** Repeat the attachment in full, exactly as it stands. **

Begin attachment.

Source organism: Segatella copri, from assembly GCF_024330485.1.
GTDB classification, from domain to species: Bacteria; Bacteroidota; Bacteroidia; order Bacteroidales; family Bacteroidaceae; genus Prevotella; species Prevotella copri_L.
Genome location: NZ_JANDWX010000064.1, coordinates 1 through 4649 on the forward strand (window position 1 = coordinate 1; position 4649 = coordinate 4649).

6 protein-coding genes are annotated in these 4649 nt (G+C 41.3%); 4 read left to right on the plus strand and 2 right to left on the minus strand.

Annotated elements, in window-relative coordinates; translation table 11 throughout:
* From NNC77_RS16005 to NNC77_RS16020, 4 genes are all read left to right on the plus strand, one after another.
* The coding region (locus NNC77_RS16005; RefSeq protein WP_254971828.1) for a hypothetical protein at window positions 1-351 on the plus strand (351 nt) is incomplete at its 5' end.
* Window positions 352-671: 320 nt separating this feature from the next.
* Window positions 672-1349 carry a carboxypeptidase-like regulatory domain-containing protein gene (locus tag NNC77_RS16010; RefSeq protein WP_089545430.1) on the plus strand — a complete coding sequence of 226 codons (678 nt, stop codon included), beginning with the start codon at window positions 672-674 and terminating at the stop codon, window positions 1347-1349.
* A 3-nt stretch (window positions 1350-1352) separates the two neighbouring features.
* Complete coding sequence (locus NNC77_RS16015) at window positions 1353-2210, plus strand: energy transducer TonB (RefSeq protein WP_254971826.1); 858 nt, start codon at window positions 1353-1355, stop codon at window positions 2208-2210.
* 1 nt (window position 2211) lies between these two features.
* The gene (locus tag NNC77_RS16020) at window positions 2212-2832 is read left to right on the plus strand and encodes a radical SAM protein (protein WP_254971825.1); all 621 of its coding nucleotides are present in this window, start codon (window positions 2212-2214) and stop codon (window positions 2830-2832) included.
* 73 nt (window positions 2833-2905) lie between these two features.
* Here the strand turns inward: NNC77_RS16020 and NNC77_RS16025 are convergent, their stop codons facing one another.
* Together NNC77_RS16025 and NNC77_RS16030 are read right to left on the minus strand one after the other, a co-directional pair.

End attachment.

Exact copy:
Source organism: Segatella copri, from assembly GCF_024330485.1.
GTDB classification, from domain to species: Bacteria; Bacteroidota; Bacteroidia; order Bacteroidales; family Bacteroidaceae; genus Prevotella; species Prevotella copri_L.
Genome location: NZ_JANDWX010000064.1, coordinates 1 through 4649 on the forward strand (window position 1 = coordinate 1; position 4649 = coordinate 4649).

6 protein-coding genes are annotated in these 4649 nt (G+C 41.3%); 4 read left to right on the plus strand and 2 right to left on the minus strand.

Annotated elements, in window-relative coordinates; translation table 11 throughout:
* From NNC77_RS16005 to NNC77_RS16020, 4 genes are all read left to right on the plus strand, one after another.
* The coding region (locus NNC77_RS16005; RefSeq protein WP_254971828.1) for a hypothetical protein at window positions 1-351 on the plus strand (351 nt) is incomplete at its 5' end.
* Window positions 352-671: 320 nt separating this feature from the next.
* Window positions 672-1349 carry a carboxypeptidase-like regulatory domain-containing protein gene (locus tag NNC77_RS16010; RefSeq protein WP_089545430.1) on the plus strand — a complete coding sequence of 226 codons (678 nt, stop codon included), beginning with the start codon at window positions 672-674 and terminating at the stop codon, window positions 1347-1349.
* A 3-nt stretch (window positions 1350-1352) separates the two neighbouring features.
* Complete coding sequence (locus NNC77_RS16015) at window positions 1353-2210, plus strand: energy transducer TonB (RefSeq protein WP_254971826.1); 858 nt, start codon at window positions 1353-1355, stop codon at window positions 2208-2210.
* 1 nt (window position 2211) lies between these two features.
* The gene (locus tag NNC77_RS16020) at window positions 2212-2832 is read left to right on the plus strand and encodes a radical SAM protein (protein WP_254971825.1); all 621 of its coding nucleotides are present in this window, start codon (window positions 2212-2214) and stop codon (window positions 2830-2832) included.
* 73 nt (window positions 2833-2905) lie between these two features.
* Here the strand turns inward: NNC77_RS16020 and NNC77_RS16025 are convergent, their stop codons facing one another.
* Together NNC77_RS16025 and NNC77_RS16030 are read right to left on the minus strand one after the other, a co-directional pair.